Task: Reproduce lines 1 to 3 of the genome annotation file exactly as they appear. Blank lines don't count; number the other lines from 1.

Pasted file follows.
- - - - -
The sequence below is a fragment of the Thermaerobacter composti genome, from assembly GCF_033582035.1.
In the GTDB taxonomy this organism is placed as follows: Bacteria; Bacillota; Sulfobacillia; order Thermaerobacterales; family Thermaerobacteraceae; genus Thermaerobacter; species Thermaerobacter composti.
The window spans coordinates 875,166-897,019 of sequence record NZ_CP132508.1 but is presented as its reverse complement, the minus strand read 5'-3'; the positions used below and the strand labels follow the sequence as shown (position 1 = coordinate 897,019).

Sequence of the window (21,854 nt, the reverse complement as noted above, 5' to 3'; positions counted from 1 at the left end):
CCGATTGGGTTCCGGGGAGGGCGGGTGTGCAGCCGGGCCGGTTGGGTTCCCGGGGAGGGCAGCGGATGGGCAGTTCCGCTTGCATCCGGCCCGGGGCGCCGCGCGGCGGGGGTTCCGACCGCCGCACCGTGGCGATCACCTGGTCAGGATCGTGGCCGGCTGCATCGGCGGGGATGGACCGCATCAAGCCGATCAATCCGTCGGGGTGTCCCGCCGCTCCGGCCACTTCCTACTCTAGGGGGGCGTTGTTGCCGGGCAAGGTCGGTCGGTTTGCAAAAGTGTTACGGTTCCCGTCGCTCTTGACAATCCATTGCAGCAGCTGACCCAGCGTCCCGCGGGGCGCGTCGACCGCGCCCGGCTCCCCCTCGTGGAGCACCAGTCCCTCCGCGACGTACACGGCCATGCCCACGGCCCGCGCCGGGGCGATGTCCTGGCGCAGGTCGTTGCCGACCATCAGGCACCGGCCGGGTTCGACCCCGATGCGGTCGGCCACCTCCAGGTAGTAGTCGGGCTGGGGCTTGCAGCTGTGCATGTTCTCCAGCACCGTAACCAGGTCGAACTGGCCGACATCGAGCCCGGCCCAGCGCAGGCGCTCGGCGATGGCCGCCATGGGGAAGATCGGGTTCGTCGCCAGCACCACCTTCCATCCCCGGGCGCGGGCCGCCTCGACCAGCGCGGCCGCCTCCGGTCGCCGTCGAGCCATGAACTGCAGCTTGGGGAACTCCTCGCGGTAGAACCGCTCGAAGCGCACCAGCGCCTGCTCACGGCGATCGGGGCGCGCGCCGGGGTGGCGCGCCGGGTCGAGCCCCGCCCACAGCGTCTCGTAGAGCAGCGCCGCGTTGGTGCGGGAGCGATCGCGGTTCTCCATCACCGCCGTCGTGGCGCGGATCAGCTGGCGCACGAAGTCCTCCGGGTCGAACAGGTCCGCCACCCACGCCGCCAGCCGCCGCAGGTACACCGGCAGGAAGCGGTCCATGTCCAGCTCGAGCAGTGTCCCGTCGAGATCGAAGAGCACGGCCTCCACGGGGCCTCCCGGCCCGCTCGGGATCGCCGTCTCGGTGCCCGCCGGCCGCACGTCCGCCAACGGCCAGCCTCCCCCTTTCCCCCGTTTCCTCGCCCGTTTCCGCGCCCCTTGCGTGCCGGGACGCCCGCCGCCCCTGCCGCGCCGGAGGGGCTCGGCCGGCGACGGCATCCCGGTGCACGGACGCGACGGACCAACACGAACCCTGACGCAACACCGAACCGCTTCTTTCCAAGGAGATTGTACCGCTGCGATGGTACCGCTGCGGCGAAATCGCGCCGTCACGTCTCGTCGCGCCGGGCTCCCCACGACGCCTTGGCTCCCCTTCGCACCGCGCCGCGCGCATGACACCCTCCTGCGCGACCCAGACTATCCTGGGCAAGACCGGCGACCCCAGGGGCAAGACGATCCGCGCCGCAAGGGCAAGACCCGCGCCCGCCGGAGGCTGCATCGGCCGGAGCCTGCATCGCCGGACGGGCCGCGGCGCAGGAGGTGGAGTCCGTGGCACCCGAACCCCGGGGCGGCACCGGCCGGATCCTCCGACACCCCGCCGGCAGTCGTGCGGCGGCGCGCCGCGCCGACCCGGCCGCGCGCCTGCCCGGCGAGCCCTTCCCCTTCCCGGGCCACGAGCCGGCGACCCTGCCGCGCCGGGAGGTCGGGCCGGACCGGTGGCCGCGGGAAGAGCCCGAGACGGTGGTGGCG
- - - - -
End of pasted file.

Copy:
The sequence below is a fragment of the Thermaerobacter composti genome, from assembly GCF_033582035.1.
In the GTDB taxonomy this organism is placed as follows: Bacteria; Bacillota; Sulfobacillia; order Thermaerobacterales; family Thermaerobacteraceae; genus Thermaerobacter; species Thermaerobacter composti.
The window spans coordinates 875,166-897,019 of sequence record NZ_CP132508.1 but is presented as its reverse complement, the minus strand read 5'-3'; the positions used below and the strand labels follow the sequence as shown (position 1 = coordinate 897,019).